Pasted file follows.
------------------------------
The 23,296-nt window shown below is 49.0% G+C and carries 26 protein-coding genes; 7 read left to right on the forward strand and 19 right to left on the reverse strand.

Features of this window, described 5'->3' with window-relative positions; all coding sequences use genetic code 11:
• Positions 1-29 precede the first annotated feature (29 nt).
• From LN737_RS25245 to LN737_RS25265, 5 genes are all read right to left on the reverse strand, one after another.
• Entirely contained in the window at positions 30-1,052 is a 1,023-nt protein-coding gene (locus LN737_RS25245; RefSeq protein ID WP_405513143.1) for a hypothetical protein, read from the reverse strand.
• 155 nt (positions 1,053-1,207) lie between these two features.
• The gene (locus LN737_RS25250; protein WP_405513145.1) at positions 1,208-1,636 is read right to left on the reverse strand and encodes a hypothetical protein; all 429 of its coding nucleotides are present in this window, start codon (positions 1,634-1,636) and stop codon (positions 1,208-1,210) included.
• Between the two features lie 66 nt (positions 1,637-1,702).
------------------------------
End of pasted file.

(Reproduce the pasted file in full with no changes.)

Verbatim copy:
The 23,296-nt window shown below is 49.0% G+C and carries 26 protein-coding genes; 7 read left to right on the forward strand and 19 right to left on the reverse strand.

Features of this window, described 5'->3' with window-relative positions; all coding sequences use genetic code 11:
• Positions 1-29 precede the first annotated feature (29 nt).
• From LN737_RS25245 to LN737_RS25265, 5 genes are all read right to left on the reverse strand, one after another.
• Entirely contained in the window at positions 30-1,052 is a 1,023-nt protein-coding gene (locus LN737_RS25245; RefSeq protein ID WP_405513143.1) for a hypothetical protein, read from the reverse strand.
• 155 nt (positions 1,053-1,207) lie between these two features.
• The gene (locus LN737_RS25250; protein WP_405513145.1) at positions 1,208-1,636 is read right to left on the reverse strand and encodes a hypothetical protein; all 429 of its coding nucleotides are present in this window, start codon (positions 1,634-1,636) and stop codon (positions 1,208-1,210) included.
• Between the two features lie 66 nt (positions 1,637-1,702).